Rachel Ruysch was the first woman to join the painter’s Guild of Saint Luke in The Hague. She served as a court painter to Elector Palatine, Johann Wilhelm, in Düsseldorf. Most importantly in her case is the scientific background she was exposed to from a young age. Her father, Fredericus Ruysch, was a lecturer and eminent botanist who collected specimens, and was a great source of inspiration on his daughter’s work. Studying Ruysch’s oeuvre spotlights the cultural genesis of modern science in Western Europe, exactly preceded by the strong curiosity for observation and experimentation of the cultural milieu she was operating in.

Elisabetta Marchioni (active Rovigo, second half oil on canvas 109.5 x 143 cm 43 1/8 x 56 1/4 – image courtesy of the gallery

While female artists are still largely marginalised in the art world, why do you feel that there is a recent growth in interest, both in pre modern and contemporary female artists?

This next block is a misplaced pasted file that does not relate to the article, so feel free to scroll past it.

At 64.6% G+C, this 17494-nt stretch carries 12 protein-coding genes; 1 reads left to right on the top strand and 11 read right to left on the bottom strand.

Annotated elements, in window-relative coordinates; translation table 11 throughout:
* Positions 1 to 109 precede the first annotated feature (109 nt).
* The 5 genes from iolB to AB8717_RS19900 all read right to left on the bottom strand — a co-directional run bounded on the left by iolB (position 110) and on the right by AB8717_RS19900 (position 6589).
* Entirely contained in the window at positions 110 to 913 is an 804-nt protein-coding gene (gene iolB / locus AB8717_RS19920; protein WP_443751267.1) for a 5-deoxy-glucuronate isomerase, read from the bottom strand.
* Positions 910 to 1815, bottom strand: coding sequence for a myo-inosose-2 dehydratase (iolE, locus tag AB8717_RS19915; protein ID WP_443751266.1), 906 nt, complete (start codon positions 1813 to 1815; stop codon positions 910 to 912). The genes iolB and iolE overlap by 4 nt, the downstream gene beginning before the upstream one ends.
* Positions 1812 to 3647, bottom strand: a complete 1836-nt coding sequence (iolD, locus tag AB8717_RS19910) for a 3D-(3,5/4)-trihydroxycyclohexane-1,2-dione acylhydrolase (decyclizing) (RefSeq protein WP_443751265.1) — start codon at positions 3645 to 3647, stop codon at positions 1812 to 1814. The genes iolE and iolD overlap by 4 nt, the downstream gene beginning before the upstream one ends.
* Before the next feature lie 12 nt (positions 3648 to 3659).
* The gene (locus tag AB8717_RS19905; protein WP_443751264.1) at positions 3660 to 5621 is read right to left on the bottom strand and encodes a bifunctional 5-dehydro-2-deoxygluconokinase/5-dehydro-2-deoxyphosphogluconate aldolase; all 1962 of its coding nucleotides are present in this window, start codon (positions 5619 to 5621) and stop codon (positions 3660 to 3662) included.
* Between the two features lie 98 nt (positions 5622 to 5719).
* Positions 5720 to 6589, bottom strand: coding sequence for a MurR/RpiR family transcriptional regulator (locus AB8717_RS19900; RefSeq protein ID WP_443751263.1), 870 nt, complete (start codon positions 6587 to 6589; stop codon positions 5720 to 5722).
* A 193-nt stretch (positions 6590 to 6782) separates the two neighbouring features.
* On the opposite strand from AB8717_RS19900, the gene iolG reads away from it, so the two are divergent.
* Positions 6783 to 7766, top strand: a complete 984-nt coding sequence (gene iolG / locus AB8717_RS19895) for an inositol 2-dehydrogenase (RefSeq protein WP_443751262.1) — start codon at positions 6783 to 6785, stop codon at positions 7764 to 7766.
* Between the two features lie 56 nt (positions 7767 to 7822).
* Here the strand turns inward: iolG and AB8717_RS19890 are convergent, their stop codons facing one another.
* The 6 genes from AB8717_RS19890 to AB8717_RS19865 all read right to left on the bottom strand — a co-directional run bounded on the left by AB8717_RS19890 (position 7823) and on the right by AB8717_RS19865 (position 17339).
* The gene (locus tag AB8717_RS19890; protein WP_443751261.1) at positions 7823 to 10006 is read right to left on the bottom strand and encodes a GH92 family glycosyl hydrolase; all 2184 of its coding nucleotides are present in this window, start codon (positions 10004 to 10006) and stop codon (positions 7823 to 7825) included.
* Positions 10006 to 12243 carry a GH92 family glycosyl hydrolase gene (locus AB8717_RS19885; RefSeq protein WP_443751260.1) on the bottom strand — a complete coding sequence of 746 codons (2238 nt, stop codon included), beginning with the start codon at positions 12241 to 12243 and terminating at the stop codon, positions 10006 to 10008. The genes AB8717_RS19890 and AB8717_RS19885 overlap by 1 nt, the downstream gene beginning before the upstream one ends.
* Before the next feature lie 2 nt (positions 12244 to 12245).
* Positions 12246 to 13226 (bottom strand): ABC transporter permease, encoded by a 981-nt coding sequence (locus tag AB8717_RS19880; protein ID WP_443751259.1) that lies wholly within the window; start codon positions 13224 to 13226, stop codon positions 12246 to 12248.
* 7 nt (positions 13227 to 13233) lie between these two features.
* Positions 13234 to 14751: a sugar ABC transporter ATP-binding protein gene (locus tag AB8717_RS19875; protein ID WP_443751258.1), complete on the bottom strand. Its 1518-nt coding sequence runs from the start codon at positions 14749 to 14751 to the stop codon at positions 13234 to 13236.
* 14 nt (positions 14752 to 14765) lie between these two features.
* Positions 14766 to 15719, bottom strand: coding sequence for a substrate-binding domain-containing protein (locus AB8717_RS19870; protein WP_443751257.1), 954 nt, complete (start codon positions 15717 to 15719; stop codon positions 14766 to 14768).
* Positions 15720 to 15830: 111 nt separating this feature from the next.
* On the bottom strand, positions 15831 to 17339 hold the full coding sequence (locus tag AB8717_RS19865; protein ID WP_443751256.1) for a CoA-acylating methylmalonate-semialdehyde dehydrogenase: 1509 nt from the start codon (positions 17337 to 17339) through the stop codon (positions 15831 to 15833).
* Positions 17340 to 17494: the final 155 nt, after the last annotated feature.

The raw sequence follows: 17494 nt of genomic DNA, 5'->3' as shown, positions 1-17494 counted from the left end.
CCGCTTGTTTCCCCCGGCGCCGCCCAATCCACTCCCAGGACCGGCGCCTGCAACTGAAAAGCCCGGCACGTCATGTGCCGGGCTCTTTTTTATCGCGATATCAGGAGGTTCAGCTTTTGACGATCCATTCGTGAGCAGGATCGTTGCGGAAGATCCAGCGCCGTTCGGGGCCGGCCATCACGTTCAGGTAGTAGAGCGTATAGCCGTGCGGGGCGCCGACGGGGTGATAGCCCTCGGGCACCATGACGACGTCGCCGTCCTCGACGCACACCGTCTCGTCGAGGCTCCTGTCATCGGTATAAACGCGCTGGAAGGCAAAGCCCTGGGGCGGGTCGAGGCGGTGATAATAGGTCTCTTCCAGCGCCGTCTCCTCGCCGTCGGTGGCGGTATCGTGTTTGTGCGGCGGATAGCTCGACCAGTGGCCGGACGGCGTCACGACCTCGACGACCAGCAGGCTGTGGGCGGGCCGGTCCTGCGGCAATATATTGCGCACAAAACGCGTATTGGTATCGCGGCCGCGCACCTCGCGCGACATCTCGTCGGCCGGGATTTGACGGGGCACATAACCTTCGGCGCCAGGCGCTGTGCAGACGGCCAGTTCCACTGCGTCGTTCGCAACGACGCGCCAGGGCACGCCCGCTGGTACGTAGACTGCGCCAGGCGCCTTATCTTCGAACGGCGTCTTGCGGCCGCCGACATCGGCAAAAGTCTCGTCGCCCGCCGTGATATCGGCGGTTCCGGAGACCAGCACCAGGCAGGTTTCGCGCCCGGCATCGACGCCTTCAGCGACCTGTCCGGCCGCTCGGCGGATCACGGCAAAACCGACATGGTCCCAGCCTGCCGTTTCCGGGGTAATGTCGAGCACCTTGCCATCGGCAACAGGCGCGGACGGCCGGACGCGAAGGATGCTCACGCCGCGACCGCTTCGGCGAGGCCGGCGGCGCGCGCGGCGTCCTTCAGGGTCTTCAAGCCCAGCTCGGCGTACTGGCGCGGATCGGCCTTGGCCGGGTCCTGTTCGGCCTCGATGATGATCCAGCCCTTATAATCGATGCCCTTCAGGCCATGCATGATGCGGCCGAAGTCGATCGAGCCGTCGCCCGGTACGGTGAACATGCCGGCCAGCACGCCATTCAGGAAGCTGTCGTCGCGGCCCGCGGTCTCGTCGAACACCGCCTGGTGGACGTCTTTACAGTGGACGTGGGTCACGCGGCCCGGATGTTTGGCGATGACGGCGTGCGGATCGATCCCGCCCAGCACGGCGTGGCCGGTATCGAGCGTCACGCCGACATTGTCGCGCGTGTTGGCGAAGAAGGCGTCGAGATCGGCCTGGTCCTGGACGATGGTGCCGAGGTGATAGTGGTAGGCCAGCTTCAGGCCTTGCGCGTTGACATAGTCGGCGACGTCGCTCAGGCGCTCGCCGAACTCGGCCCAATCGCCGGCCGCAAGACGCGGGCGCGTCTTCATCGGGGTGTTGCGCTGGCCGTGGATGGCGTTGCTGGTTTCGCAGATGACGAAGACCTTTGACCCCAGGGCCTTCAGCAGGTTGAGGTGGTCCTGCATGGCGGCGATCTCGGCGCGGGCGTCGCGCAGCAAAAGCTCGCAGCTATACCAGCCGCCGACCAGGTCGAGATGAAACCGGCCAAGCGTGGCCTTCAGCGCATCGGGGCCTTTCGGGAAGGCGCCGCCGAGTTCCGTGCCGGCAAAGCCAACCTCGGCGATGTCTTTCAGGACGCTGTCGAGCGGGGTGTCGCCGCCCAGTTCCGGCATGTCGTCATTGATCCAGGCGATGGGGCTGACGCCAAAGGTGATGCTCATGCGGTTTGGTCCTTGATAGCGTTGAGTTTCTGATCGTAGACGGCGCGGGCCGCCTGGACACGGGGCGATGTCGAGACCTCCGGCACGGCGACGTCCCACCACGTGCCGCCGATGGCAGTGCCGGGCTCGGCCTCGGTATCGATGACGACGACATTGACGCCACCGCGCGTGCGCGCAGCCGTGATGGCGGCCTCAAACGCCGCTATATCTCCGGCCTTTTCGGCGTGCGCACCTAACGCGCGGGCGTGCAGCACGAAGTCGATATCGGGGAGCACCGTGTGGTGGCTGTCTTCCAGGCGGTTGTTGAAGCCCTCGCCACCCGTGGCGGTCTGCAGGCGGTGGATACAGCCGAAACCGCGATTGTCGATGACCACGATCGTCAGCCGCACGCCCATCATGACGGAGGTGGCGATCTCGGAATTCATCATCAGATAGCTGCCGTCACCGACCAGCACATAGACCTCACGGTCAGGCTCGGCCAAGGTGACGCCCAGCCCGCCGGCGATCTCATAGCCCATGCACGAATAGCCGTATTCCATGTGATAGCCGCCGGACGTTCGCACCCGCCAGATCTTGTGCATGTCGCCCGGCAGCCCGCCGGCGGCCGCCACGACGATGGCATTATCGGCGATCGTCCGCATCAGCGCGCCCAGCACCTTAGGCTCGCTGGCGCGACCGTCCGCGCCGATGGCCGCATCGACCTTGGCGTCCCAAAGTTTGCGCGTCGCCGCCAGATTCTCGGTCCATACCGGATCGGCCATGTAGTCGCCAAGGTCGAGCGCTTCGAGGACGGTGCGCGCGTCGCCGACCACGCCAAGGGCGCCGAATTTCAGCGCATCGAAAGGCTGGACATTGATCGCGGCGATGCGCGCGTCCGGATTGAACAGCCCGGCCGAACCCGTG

Forbidden Fruit: Female Still Life is a presentation of masterworks by women from a variety of different nations – Clara Peeters, Fede Galizia, Rachel Ruysch and Giovanna Garzoni – highlights the overlooked role female artists played in diplomatic relations throughout history. Giovanna Garzoni, for example, was a globe-trotter of her time who visited and united different cultures through her work in the highest courts of Europe – Naples, Florence, Rome, Turin – at the time linked by conflictual or territorially complex relationships. At a time when differences between nations can seem to grow each year, an exhibition like Female Still Life which develops and draws our attention to the role art and women play in uniting cultures feels timely and apt.

Fede Galizia, Still life with apples, pears, figs and melon, c. 1625-30 – image courtesy of the gallery

What else is planned at Colnaghi this year that you would like to share with The Art Gorgeous readers?
Connecting cultures has never been more important in the art and museum than it is today and Colnaghi’s present and future cultural program is committed to issues of diversity and inclusion. We can learn lessons from the past and see that as different nations, we are united by much more than what separates us.

Forbidden Fruit: Female Still Life is open at Colnaghi London from April 27 – June 24, 2022.

Interview by Peigi Mackillop